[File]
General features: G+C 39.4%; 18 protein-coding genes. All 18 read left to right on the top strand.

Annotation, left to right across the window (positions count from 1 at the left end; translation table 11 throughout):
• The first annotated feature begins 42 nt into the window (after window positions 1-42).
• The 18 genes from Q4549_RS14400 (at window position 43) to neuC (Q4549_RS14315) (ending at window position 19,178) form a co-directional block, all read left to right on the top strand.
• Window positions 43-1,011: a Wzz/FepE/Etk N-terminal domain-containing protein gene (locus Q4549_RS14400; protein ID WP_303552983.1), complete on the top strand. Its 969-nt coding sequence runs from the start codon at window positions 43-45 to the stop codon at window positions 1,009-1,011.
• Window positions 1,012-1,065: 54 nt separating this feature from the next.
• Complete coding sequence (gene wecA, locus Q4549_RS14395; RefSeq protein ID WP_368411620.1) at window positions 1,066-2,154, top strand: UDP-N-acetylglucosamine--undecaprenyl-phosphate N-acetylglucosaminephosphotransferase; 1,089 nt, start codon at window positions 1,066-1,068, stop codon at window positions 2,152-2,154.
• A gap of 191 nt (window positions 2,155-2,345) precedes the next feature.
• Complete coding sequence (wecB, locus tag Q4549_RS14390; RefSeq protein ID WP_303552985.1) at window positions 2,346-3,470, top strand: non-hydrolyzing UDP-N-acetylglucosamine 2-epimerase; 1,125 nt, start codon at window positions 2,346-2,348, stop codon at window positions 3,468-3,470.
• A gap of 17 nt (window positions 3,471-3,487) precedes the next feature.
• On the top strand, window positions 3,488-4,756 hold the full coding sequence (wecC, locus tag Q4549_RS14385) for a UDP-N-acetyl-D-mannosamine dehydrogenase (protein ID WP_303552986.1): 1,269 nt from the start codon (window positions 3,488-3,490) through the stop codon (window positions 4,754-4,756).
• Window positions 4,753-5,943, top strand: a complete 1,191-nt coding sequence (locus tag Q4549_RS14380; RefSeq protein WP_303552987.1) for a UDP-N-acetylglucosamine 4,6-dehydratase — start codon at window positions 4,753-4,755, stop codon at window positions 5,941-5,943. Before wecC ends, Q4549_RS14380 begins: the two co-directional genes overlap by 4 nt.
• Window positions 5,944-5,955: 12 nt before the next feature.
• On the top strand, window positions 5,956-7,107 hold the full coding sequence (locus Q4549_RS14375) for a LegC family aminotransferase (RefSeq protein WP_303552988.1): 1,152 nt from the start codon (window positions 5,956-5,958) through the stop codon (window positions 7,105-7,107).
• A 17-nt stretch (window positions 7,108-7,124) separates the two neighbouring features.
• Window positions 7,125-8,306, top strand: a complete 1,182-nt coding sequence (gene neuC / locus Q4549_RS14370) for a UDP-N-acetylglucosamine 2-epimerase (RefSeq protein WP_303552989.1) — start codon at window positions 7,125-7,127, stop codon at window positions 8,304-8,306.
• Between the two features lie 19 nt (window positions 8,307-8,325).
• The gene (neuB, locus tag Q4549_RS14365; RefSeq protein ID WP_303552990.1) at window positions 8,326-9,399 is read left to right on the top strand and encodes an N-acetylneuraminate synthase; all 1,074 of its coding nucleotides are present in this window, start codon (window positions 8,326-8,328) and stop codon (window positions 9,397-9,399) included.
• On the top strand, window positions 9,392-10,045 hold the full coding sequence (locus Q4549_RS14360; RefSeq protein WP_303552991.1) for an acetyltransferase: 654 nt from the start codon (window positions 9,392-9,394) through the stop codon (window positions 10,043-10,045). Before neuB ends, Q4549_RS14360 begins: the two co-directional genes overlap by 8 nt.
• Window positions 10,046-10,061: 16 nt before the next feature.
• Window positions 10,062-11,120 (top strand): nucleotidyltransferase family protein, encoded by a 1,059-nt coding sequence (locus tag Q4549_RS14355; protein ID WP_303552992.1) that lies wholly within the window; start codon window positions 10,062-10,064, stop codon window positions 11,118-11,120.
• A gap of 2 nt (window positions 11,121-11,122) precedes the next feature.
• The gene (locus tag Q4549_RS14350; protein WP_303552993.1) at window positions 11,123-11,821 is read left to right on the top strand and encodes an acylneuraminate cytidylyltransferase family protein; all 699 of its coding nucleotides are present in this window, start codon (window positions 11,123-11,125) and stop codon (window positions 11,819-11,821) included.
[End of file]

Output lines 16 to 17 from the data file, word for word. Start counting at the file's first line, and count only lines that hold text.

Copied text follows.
• Window positions 7,125-8,306, top strand: a complete 1,182-nt coding sequence (gene neuC / locus Q4549_RS14370) for a UDP-N-acetylglucosamine 2-epimerase (RefSeq protein WP_303552989.1) — start codon at window positions 7,125-7,127, stop codon at window positions 8,304-8,306.
• Between the two features lie 19 nt (window positions 8,307-8,325).